The Center for Telehealth & e-Health Law (CTEL) looked at telemedicine malpractice cases, and according to its 2009 report, some telemedicine providers did face claims of alleged negligence. Most of these cases involved physicians prescribing medications across state lines to patients the physicians had not previously examined.
Let’s look at one such case, via Medpro:
The doctor, in this case, received a sentence of nine months in county jail and a fine of more than $4,000 for practicing medicine in a patient’s home state without being licensed in that state. It began when a patient filled out an online questionnaire. The website forwarded their responses to a processing firm that sent them to the physician, who was subcontracting for an online pharmacy and prescribed an antidepressant to the patient.
Shortly after filling the prescription, the patient committed suicide.
The doctor, pharmacy, website, and patient were all located in different states. The court decided the doctor needed to have been licensed in the patient’s home state to prescribe medicine to someone living there, and the doctor pleaded no contest to the felony charge.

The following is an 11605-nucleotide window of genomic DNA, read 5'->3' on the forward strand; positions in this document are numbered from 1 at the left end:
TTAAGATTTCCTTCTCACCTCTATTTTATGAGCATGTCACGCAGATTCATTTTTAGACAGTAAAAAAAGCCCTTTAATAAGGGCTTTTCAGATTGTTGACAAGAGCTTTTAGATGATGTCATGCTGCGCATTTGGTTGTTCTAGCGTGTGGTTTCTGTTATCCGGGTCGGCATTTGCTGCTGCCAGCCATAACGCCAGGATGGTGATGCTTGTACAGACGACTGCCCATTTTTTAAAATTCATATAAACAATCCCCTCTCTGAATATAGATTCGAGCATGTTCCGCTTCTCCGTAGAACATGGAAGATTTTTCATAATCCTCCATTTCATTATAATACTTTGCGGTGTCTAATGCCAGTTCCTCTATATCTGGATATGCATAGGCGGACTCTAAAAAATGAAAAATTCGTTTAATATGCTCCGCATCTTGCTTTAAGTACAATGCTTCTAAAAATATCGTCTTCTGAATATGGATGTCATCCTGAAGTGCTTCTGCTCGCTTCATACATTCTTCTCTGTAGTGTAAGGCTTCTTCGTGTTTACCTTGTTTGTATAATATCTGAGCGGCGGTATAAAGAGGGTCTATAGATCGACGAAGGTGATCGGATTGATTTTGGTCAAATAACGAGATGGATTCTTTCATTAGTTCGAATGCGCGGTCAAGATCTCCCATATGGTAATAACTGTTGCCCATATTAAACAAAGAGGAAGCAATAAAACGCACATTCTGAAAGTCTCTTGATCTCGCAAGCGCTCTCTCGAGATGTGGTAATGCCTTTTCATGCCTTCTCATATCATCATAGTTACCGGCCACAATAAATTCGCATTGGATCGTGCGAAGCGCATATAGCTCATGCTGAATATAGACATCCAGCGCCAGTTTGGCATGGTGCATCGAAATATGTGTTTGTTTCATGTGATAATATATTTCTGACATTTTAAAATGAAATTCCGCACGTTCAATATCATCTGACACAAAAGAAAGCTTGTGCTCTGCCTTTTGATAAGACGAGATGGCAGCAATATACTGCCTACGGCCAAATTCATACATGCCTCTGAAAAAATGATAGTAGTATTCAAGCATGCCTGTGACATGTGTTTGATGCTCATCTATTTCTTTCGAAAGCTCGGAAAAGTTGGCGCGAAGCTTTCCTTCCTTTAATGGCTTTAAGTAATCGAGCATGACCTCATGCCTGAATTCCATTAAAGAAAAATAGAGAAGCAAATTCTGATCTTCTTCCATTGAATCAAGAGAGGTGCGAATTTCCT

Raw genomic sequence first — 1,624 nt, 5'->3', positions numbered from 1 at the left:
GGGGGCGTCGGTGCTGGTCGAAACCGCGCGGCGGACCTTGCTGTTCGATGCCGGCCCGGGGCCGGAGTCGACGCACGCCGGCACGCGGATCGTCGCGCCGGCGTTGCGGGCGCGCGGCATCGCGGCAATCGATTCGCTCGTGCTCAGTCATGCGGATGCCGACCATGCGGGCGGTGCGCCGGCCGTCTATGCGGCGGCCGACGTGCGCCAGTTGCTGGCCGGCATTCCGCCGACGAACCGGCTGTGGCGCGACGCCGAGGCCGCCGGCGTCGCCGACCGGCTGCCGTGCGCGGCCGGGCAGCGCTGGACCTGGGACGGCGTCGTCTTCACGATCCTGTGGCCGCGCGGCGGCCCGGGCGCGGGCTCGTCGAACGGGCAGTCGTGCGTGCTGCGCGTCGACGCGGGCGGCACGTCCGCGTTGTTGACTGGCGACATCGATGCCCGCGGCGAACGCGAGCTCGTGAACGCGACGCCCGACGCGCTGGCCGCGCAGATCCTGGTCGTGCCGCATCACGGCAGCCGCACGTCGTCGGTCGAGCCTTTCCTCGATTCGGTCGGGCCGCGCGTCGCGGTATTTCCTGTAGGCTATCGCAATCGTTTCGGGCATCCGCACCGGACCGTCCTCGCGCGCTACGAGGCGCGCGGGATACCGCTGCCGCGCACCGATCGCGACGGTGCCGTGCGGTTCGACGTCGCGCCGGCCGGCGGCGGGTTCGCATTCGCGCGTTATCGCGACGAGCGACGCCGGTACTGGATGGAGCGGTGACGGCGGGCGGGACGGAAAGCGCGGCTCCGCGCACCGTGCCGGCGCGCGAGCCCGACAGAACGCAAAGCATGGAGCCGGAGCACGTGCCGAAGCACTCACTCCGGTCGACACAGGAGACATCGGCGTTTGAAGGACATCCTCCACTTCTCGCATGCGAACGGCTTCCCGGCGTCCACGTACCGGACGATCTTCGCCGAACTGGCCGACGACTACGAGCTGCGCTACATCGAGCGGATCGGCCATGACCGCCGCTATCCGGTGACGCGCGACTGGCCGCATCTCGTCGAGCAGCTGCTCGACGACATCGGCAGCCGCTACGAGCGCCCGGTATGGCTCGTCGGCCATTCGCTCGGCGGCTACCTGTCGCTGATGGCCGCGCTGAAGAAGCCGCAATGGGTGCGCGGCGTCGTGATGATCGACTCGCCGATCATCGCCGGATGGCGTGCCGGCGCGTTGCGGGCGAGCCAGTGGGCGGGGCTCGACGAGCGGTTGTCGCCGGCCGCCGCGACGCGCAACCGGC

How to protect yourself:
Get to know your state’s laws. Before you do any online prescribing, look up state-specific information about online prescribing for each state where you’ll be issuing prescriptions. Go to the medical board for each state in question to find out whether they:
- Require doctors to have a pre-existing relationship with a patient to engage in online prescribing.
- Require a face-to-face physical exam before online prescribing. Can the exam be performed using a telehealth medium, such as videoconferencing?
Many states have requirements specific to telemedicine related to:
- Patient medical history
- Written documentation
- Follow-up care
- Emergency provisions
Talk to the patient before prescribing. It’s not advisable to prescribe medication based only on the answers to an online questionnaire or survey. At no point did the doctor in the aforementioned example meet or communicate directly with the patient in question.
As of 2011, 28 states explicitly prohibit physicians from prescribing medication solely based on information received through an online medical questionnaire. To help reduce your liability, take notes, and keep records in such a way that you can easily demonstrate the following:
- You’ve established an appropriate relationship with your patient.
- You have been able to adequately assess the patient.
- The patient has provided you with an accurate health history.